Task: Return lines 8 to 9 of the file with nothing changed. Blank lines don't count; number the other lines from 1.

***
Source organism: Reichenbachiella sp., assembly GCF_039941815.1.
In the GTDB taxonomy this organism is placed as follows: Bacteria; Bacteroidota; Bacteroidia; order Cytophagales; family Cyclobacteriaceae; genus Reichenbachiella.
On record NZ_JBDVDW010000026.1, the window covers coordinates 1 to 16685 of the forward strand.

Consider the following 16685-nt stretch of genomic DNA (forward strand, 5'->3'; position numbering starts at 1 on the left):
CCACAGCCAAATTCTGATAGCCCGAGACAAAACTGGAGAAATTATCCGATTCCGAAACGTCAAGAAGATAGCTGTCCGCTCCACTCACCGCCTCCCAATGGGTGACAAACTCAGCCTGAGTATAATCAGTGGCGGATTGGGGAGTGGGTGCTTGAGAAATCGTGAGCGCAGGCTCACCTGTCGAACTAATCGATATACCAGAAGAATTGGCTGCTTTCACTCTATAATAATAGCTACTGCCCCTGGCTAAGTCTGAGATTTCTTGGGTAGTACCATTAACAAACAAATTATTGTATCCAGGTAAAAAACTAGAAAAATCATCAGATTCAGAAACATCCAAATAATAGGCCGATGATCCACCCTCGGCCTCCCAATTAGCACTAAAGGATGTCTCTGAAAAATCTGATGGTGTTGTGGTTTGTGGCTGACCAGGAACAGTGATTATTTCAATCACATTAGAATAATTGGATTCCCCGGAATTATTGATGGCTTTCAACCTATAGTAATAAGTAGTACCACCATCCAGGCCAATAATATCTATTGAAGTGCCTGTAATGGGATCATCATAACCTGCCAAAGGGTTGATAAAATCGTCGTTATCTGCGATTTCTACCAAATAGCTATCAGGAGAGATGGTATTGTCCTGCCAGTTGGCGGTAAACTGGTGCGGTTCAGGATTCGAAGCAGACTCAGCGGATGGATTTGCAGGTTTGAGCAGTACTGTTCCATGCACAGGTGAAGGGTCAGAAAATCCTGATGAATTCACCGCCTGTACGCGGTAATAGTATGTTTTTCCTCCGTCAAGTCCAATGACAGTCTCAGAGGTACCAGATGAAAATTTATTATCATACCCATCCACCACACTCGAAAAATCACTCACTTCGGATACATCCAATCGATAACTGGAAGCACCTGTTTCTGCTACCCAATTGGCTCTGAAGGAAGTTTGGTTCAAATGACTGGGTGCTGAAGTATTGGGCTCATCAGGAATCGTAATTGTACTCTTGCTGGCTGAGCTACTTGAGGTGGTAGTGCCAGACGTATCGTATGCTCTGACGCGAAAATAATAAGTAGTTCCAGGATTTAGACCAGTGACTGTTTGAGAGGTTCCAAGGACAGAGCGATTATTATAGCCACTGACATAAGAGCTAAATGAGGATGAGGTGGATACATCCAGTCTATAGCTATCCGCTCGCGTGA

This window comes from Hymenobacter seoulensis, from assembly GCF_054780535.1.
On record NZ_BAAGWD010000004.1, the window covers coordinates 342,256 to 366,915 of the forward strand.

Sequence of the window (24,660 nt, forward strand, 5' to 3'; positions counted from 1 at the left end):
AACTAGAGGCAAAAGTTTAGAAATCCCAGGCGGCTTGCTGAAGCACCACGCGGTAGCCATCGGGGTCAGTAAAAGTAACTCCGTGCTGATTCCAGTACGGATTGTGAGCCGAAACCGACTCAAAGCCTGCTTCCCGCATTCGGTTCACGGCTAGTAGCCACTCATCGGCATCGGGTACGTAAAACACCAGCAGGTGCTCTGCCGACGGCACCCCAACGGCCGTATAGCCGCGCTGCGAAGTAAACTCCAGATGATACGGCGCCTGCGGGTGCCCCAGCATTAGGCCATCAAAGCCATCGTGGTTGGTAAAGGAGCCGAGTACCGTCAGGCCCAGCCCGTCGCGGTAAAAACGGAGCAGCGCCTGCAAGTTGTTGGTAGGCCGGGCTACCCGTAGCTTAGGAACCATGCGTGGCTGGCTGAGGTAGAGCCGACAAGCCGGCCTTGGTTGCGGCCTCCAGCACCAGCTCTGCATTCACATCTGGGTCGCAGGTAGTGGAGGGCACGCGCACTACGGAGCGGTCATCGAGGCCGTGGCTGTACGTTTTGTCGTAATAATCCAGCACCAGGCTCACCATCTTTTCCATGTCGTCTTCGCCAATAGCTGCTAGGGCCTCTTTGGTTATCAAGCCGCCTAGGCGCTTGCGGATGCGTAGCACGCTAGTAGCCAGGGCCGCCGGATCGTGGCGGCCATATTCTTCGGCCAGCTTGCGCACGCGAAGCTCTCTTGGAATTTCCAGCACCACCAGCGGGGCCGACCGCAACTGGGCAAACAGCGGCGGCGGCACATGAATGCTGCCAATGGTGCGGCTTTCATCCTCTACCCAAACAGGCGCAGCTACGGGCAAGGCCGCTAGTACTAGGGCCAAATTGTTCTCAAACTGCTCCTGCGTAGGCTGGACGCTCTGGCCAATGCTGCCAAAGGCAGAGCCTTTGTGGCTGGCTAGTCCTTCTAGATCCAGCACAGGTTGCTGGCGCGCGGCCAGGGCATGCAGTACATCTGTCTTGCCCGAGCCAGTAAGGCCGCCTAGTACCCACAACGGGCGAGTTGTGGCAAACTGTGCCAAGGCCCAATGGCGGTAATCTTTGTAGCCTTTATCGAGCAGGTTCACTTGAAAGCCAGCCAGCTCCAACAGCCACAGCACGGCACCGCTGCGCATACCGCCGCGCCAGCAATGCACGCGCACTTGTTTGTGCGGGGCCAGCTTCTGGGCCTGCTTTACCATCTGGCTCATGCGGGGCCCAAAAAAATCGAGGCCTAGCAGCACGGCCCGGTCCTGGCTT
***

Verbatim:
Sequence of the window (24,660 nt, forward strand, 5' to 3'; positions counted from 1 at the left end):
AACTAGAGGCAAAAGTTTAGAAATCCCAGGCGGCTTGCTGAAGCACCACGCGGTAGCCATCGGGGTCAGTAAAAGTAACTCCGTGCTGATTCCAGTACGGATTGTGAGCCGAAACCGACTCAAAGCCTGCTTCCCGCATTCGGTTCACGGCTAGTAGCCACTCATCGGCATCGGGTACGTAAAACACCAGCAGGTGCTCTGCCGACGGCACCCCAACGGCCGTATAGCCGCGCTGCGAAGTAAACTCCAGATGATACGGCGCCTGCGGGTGCCCCAGCATTAGGCCATCAAAGCCATCGTGGTTGGTAAAGGAGCCGAGTACCGTCAGGCCCAGCCCGTCGCGGTAAAAACGGAGCAGCGCCTGCAAGTTGTTGGTAGGCCGGGCTACCCGTAGCTTAGGAACCATGCGTGGCTGGCTGAGGTAGAGCCGACAAGCCGGCCTTGGTTGCGGCCTCCAGCACCAGCTCTGCATTCACATCTGGGTCGCAGGTAGTGGAGGGCACGCGCACTACGGAGCGGTCATCGAGGCCGTGGCTGTACGTTTTGTCGTAATAATCCAGCACCAGGCTCACCATCTTTTCCATGTCGTCTTCGCCAATAGCTGCTAGGGCCTCTTTGGTTATCAAGCCGCCTAGGCGCTTGCGGATGCGTAGCACGCTAGTAGCCAGGGCCGCCGGATCGTGGCGGCCATATTCTTCGGCCAGCTTGCGCACGCGAAGCTCTCTTGGAATTTCCAGCACCACCAGCGGGGCCGACCGCAACTGGGCAAACAGCGGCGGCGGCACATGAATGCTGCCAATGGTGCGGCTTTCATCCTCTACCCAAACAGGCGCAGCTACGGGCAAGGCCGCTAGTACTAGGGCCAAATTGTTCTCAAACTGCTCCTGCGTAGGCTGGACGCTCTGGCCAATGCTGCCAAAGGCAGAGCCTTTGTGGCTGGCTAGTCCTTCTAGATCCAGCACAGGTTGCTGGCGCGCGGCCAGGGCATGCAGTACATCTGTCTTGCCCGAGCCAGTAAGGCCGCCTAGTACCCACAACGGGCGAGTTGTGGCAAACTGTGCCAAGGCCCAATGGCGGTAATCTTTGTAGCCTTTATCGAGCAGGTTCACTTGAAAGCCAGCCAGCTCCAACAGCCACAGCACGGCACCGCTGCGCATACCGCCGCGCCAGCAATGCACGCGCACTTGTTTGTGCGGGGCCAGCTTCTGGGCCTGCTTTACCATCTGGCTCATGCGGGGCCCAAAAAAATCGAGGCCTAGCAGCACGGCCCGGTCCTGGCTT